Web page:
News And Updates
Published By: BradentonHerald.com
Phosphate mining giant Mosaic Fertilizer was dealt another setback Friday when the U.S. Army Corps of Engineers suspended a permit allowing mining at the Altman Tract in northeast Manatee.
Col. Paul Grosskruger, the Corps of Engineers' Jacksonville district commander, wrote in a letter to the company that the Corps had determined it was in the "public interest to revisit the analysis in support" of the permit. Grosskruger ordered Mosaic to immediately suspend all mining projects allowed under the permit.
The agency's decision was another victory for environmental groups that had filed suit against the Corps in July stating the Corps' dredge-and-fill permit issued last year violated the Clean Water Act and the National Environmental Policy Act. The suit, which attorneys said will be suspended as long as the permit is suspended, contends the permit "was arbitrary, capricious, an abuse of discretion and otherwise not in accordance with the law."
"It's clear to me this was done because the federal government decided they couldn't fight our legal challenge," said Frank Jackalone, a regional representative of the Sierra Club. "It made no sense whatsoever, considering that there were enormous risks of wetland destruction and impacts on the Peace River and Horse Creek."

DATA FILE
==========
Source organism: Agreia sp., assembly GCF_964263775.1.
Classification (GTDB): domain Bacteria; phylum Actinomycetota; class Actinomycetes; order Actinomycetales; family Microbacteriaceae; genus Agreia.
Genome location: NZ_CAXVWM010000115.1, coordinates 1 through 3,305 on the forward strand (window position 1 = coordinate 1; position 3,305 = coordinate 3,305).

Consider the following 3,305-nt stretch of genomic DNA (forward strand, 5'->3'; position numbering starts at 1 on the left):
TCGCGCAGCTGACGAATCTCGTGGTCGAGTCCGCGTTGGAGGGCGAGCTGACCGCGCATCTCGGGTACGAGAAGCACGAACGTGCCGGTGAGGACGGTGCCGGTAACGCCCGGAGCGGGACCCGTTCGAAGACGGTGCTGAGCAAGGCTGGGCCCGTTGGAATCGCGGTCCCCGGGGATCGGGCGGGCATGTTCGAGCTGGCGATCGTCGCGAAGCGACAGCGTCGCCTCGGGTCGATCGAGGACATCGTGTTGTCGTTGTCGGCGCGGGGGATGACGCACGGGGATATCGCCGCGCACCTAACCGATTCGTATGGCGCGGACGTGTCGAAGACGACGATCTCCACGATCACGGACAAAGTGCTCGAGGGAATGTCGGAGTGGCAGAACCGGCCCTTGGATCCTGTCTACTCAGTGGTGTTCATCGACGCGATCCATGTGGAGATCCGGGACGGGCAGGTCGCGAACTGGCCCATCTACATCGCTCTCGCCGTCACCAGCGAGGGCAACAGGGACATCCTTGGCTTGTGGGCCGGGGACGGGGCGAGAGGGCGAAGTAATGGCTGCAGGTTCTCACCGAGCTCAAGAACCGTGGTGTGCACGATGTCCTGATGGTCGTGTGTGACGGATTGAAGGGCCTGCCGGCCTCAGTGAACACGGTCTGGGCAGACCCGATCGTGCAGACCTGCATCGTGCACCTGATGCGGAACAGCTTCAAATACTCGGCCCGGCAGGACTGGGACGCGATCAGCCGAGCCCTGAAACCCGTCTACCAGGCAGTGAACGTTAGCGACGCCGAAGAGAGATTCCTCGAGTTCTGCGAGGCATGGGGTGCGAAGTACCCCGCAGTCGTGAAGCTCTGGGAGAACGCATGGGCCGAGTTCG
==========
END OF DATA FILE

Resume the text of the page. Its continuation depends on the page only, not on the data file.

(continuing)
"This is a big victory for the people of Manatee County," said David Guest, director of Florida Earthjustice, which represents the environmental groups opposed to mining operations. "This Corps permit should never have been issued, and today's suspension is recognition it never should have been issued."
Corps representatives declined to comment on the case since it is involved in litigation. Mosaic saw the decision as a minor setback and said the permit will likely be "reactivated" in a few months.
"We acknowledge the Corps' desire to proceed cautiously and deliberately in light of recent permit challenges, and we accept their decision to conduct an additional, objective review of the facts and circumstances regarding Altman," Mosaic spokesman David Townsend said in a news release.
Mosaic wants to mine about 1,400 acres, including 291 acres of wetlands. The company proposed to mine another 107 acres of wetlands if it could prove to county officials that it successfully restored damaged and mined wetlands within five years. If the wetland restoration failed, the company would have forfeited rights to mine an estimated 700,000 tons of phosphate.
Environmental groups, including Sierra Club, ManaSota-88, People for Protecting Peace River and the Gulf Restoration Network, said the Corps' decision was also vindication for the Manatee County commission, which voted last month to deny Mosaic rights to mine the 2,048-acre Altman tract.
Mosaic Co. responded by laying the groundwork for a $617 million lawsuit against the county on grounds the company's property rights were violated.
"It's still very important there be a full environmental impact statement conducted for this project, and there ought to be an area-wide study to review the cumulative impacts of mining of this and other mining projects proposed by Mosaic," Jackalone said.